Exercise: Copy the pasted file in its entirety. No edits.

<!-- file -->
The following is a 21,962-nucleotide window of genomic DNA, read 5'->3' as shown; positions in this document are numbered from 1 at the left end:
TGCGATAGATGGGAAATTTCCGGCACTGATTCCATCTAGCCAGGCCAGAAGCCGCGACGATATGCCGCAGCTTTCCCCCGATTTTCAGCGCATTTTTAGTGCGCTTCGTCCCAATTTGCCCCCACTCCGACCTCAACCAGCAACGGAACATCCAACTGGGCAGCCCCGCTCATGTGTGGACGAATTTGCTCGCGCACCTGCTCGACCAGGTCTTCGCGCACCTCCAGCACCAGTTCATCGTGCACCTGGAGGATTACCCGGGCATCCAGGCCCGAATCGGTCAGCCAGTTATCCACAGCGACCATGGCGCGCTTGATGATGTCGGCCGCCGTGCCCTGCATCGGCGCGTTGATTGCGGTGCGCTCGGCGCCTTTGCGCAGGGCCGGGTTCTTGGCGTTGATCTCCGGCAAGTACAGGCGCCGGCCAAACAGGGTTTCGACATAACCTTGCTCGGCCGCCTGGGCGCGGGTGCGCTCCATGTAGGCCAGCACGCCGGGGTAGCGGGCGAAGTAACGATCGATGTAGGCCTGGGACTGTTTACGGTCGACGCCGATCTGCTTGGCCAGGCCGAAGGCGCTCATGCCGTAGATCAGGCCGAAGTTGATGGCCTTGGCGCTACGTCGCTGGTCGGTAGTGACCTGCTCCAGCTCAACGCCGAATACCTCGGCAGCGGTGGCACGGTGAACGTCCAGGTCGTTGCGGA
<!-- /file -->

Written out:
The following is a 21,962-nucleotide window of genomic DNA, read 5'->3' as shown; positions in this document are numbered from 1 at the left end:
TGCGATAGATGGGAAATTTCCGGCACTGATTCCATCTAGCCAGGCCAGAAGCCGCGACGATATGCCGCAGCTTTCCCCCGATTTTCAGCGCATTTTTAGTGCGCTTCGTCCCAATTTGCCCCCACTCCGACCTCAACCAGCAACGGAACATCCAACTGGGCAGCCCCGCTCATGTGTGGACGAATTTGCTCGCGCACCTGCTCGACCAGGTCTTCGCGCACCTCCAGCACCAGTTCATCGTGCACCTGGAGGATTACCCGGGCATCCAGGCCCGAATCGGTCAGCCAGTTATCCACAGCGACCATGGCGCGCTTGATGATGTCGGCCGCCGTGCCCTGCATCGGCGCGTTGATTGCGGTGCGCTCGGCGCCTTTGCGCAGGGCCGGGTTCTTGGCGTTGATCTCCGGCAAGTACAGGCGCCGGCCAAACAGGGTTTCGACATAACCTTGCTCGGCCGCCTGGGCGCGGGTGCGCTCCATGTAGGCCAGCACGCCGGGGTAGCGGGCGAAGTAACGATCGATGTAGGCCTGGGACTGTTTACGGTCGACGCCGATCTGCTTGGCCAGGCCGAAGGCGCTCATGCCGTAGATCAGGCCGAAGTTGATGGCCTTGGCGCTACGTCGCTGGTCGGTAGTGACCTGCTCCAGCTCAACGCCGAATACCTCGGCAGCGGTGGCACGGTGAACGTCCAGGTCGTTGCGGA